The next public meeting of the Committee will be at 3 p.m. on Friday, 26 September when it will close the session after adopting its concluding observations and recommendations on the reports of Belgium and Paraguay.
Meeting with States Parties
Statement by the Committee Chairperson
EMMANUEL DECAUX, Chairperson of the Committee, said the Committee’s methodology and functions were now clearly established. He recapped the session so far, which included consideration of the initial reports of Belgium and Paraguay, countries with very different legislative systems but both were high quality dialogues, and affirmed that the Committee would adopt its concluding observations on the reports at the end of the session. The concluding observations would include follow-up requirements and a request for States parties to respond within one year on points of particular importance.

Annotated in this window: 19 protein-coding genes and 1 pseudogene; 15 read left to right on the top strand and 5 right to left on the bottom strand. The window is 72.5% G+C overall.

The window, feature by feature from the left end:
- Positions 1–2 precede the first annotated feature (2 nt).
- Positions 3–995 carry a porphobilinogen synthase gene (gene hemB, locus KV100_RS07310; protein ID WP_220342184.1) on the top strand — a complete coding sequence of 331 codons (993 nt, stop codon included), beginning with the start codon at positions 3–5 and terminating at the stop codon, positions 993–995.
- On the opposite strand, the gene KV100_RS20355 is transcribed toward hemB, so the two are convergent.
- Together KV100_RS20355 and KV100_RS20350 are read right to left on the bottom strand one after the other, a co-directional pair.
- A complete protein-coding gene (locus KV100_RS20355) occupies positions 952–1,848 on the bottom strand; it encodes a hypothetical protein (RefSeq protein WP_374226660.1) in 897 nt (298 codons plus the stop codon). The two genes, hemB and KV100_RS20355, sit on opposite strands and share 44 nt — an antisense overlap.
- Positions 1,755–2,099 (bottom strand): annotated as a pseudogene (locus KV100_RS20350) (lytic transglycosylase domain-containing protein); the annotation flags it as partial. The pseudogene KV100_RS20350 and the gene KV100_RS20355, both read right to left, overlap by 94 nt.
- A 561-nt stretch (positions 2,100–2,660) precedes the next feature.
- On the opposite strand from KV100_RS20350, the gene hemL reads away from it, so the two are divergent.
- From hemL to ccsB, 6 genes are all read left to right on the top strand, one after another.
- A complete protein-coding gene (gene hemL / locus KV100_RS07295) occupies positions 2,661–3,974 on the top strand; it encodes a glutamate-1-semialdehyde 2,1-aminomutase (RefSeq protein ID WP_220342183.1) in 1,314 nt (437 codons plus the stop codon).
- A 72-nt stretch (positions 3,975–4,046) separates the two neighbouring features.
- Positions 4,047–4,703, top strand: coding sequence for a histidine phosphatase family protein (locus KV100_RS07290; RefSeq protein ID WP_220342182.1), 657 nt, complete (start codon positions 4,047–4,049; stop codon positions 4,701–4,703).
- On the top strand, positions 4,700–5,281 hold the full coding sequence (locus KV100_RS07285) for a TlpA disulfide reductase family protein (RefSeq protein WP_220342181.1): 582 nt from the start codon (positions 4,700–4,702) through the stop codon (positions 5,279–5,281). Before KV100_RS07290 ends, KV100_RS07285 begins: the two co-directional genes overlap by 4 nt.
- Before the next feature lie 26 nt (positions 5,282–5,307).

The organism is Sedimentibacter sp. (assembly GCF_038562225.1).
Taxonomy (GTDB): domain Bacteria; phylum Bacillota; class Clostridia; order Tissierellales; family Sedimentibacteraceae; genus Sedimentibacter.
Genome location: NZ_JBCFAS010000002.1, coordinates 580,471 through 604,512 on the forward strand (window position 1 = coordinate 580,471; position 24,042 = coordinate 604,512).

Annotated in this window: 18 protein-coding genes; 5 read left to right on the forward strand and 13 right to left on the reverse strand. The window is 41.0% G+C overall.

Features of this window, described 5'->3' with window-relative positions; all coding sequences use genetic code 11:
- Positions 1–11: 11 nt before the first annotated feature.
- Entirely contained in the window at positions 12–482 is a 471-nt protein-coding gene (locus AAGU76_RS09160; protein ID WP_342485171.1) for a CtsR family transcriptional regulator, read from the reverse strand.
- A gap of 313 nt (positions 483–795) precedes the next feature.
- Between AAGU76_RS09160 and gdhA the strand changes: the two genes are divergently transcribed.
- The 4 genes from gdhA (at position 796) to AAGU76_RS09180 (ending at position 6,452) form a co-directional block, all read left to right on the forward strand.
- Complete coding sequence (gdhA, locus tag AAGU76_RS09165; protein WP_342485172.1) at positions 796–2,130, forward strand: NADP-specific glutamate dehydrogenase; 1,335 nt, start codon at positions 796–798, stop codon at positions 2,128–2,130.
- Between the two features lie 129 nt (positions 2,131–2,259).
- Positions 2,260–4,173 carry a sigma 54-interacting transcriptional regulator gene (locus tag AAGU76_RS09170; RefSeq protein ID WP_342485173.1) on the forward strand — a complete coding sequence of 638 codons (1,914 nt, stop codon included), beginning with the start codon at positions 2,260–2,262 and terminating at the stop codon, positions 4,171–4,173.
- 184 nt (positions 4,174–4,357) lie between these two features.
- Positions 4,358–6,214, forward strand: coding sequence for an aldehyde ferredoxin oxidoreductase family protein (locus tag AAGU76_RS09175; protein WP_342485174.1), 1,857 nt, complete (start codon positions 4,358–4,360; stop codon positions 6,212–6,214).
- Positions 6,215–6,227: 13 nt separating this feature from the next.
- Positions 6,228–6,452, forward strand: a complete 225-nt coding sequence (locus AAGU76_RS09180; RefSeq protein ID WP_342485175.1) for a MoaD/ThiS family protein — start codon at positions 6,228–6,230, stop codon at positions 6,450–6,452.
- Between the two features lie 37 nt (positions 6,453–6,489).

Looking ahead, Mr. Decaux said the Committee would adopt lists of issues for the reports of Mexico, Armenia and Serbia this session, and at its next session for the reports of Montenegro and Iraq. The report of Kazakhstan had recently been received, but some States parties were slightly behind on the submission of their reports. The Chairperson said the deadline for the first States that ratified the Convention to submit their initial reports was two years after ratification, which would be this December 2014. The allocation of session time to Committees was dependent upon their workload, and in order to plan ahead the Committee needed reports to be submitted on time, he emphasized.
The Committee’s primary concern was to build on the 43 ratifications the Convention had received so far, including this year by Portugal and more recently Togo. The Chairperson hoped that Secretary-General Ban Ki-moon’s call for States to ratify the Convention by the end of September would give impetus, noting that in his report on the Convention the Secretary-General had received some responses, for example Switzerland had reported being quite far along in the ratification process.